The difference between 'managed' and 'recommended' Chromium policies is
Quoting from above URL (last visited 2021/08): Policies that should be
editable by the user are called "recommended policies" and offer a better
alternative than the master_preferences file. Their contents can be
changed and are respected as long as the user has not modified the value
of that preference themselves.
So, policies of type 'managed' override user preferences (and also lock
them in the Chromium settings UI). Those 'managed' policies are good for
enforcing browser settings. They can be blended in also for existing
browser user profiles. Policies ('managed' and
'recommended') even get
blended it at browser run-time when modified.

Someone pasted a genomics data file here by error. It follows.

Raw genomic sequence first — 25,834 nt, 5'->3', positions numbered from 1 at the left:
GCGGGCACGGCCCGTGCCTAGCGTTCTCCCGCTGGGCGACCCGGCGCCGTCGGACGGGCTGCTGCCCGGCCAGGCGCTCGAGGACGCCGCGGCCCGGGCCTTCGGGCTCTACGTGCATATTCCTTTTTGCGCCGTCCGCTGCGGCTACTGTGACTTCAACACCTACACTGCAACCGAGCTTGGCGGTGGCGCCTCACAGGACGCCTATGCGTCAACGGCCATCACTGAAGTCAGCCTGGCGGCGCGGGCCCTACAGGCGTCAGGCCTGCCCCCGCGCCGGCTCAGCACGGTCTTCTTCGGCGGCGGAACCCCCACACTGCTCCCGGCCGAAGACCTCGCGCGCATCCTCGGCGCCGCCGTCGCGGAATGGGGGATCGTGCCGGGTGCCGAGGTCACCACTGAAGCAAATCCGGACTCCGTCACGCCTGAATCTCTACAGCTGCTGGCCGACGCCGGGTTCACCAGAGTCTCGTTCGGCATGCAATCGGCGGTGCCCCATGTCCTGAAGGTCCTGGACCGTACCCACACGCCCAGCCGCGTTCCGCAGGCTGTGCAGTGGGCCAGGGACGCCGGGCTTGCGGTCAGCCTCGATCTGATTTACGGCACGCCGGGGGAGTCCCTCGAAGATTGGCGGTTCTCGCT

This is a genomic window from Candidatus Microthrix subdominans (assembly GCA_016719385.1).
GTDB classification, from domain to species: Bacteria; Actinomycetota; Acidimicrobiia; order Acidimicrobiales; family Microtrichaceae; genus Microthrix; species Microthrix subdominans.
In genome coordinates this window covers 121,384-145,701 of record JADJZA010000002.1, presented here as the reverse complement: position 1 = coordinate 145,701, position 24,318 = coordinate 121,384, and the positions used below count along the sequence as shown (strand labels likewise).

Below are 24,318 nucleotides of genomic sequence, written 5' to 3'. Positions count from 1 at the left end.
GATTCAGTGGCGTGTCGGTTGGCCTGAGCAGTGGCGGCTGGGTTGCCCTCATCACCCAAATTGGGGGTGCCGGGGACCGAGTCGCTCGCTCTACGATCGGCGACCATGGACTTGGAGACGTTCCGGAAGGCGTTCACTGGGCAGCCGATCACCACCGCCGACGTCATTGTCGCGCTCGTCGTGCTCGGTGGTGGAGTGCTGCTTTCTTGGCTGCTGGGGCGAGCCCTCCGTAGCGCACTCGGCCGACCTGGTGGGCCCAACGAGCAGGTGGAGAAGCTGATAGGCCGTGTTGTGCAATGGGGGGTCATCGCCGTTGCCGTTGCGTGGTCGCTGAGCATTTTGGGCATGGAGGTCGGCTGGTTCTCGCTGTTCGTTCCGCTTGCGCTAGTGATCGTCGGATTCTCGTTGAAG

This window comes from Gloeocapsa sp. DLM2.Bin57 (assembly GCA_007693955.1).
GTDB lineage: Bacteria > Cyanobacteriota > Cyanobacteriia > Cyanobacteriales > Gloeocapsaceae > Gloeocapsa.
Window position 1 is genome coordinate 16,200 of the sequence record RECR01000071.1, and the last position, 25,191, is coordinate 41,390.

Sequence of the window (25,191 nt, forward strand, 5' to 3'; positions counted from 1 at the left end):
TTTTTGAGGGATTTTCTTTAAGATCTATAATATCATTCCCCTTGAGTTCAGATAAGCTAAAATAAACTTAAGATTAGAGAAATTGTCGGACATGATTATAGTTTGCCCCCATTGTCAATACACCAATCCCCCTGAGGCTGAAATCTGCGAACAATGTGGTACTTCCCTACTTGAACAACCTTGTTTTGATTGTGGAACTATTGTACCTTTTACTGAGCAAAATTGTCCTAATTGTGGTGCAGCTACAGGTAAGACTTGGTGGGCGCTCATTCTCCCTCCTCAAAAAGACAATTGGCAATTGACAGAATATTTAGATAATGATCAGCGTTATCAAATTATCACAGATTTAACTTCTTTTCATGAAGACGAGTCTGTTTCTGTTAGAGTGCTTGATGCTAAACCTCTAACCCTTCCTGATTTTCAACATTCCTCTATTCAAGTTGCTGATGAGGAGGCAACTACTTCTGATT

Use case: e.g. for rolling out browser security settings that are
required for enforcing a site-policy-compliant browser user
Policies of type 'recommended' have an impact on setting defaults of the
Chromium browser. They apply to already existing browser profiles, if the
user hasn't tweaked with the to-be-recommended settings, yet. Also, they
get applied at browser run-time.
However, if the user has already fiddled with such a to-be-recommended
setting via the Chromium settings UI, the user choice takes precedence
over the recommended policy.
Use case: Policies of type 'recommended' are good for long-term
adjustments to browser configuration options. Esp. if users don't touch
their browser settings much, 'recommended' policies are a good approach